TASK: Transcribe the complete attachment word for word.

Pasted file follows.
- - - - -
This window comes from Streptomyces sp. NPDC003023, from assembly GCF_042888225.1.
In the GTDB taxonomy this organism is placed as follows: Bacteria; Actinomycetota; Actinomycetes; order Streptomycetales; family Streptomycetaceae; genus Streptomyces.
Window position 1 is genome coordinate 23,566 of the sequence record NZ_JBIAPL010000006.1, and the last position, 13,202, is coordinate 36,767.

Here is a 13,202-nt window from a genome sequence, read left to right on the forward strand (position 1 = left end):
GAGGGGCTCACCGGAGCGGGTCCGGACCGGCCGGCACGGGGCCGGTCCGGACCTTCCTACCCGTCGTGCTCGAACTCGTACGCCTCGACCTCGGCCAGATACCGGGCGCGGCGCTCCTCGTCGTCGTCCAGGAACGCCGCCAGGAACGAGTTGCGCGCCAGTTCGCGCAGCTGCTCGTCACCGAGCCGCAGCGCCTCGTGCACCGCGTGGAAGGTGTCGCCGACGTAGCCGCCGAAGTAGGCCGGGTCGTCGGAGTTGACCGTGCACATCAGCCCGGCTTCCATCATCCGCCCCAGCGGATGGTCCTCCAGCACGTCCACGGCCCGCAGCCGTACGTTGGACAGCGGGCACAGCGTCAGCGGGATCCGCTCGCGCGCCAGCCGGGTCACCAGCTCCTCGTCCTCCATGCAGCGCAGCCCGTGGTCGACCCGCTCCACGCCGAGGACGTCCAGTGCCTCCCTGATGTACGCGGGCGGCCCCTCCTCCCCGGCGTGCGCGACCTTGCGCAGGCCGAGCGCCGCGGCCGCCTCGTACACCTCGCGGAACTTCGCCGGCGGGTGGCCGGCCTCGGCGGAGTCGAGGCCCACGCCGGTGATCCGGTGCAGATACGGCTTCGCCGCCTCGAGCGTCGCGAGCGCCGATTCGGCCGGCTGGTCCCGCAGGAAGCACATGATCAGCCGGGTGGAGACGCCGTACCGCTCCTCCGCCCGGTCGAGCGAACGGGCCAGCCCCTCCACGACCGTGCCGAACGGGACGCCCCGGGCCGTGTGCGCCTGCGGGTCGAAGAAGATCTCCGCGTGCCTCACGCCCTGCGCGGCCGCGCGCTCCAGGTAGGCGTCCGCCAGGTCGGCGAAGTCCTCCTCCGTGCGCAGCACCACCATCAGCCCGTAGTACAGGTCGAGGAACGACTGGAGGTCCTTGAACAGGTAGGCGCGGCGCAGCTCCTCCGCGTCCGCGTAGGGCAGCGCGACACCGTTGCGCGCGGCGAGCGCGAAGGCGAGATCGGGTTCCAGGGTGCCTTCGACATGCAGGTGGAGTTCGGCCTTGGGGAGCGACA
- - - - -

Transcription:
This window comes from Streptomyces sp. NPDC003023, from assembly GCF_042888225.1.
In the GTDB taxonomy this organism is placed as follows: Bacteria; Actinomycetota; Actinomycetes; order Streptomycetales; family Streptomycetaceae; genus Streptomyces.
Window position 1 is genome coordinate 23,566 of the sequence record NZ_JBIAPL010000006.1, and the last position, 13,202, is coordinate 36,767.

Here is a 13,202-nt window from a genome sequence, read left to right on the forward strand (position 1 = left end):
GAGGGGCTCACCGGAGCGGGTCCGGACCGGCCGGCACGGGGCCGGTCCGGACCTTCCTACCCGTCGTGCTCGAACTCGTACGCCTCGACCTCGGCCAGATACCGGGCGCGGCGCTCCTCGTCGTCGTCCAGGAACGCCGCCAGGAACGAGTTGCGCGCCAGTTCGCGCAGCTGCTCGTCACCGAGCCGCAGCGCCTCGTGCACCGCGTGGAAGGTGTCGCCGACGTAGCCGCCGAAGTAGGCCGGGTCGTCGGAGTTGACCGTGCACATCAGCCCGGCTTCCATCATCCGCCCCAGCGGATGGTCCTCCAGCACGTCCACGGCCCGCAGCCGTACGTTGGACAGCGGGCACAGCGTCAGCGGGATCCGCTCGCGCGCCAGCCGGGTCACCAGCTCCTCGTCCTCCATGCAGCGCAGCCCGTGGTCGACCCGCTCCACGCCGAGGACGTCCAGTGCCTCCCTGATGTACGCGGGCGGCCCCTCCTCCCCGGCGTGCGCGACCTTGCGCAGGCCGAGCGCCGCGGCCGCCTCGTACACCTCGCGGAACTTCGCCGGCGGGTGGCCGGCCTCGGCGGAGTCGAGGCCCACGCCGGTGATCCGGTGCAGATACGGCTTCGCCGCCTCGAGCGTCGCGAGCGCCGATTCGGCCGGCTGGTCCCGCAGGAAGCACATGATCAGCCGGGTGGAGACGCCGTACCGCTCCTCCGCCCGGTCGAGCGAACGGGCCAGCCCCTCCACGACCGTGCCGAACGGGACGCCCCGGGCCGTGTGCGCCTGCGGGTCGAAGAAGATCTCCGCGTGCCTCACGCCCTGCGCGGCCGCGCGCTCCAGGTAGGCGTCCGCCAGGTCGGCGAAGTCCTCCTCCGTGCGCAGCACCACCATCAGCCCGTAGTACAGGTCGAGGAACGACTGGAGGTCCTTGAACAGGTAGGCGCGGCGCAGCTCCTCCGCGTCCGCGTAGGGCAGCGCGACACCGTTGCGCGCGGCGAGCGCGAAGGCGAGATCGGGTTCCAGGGTGCCTTCGACATGCAGGTGGAGTTCGGCCTTGGGGAGCGACA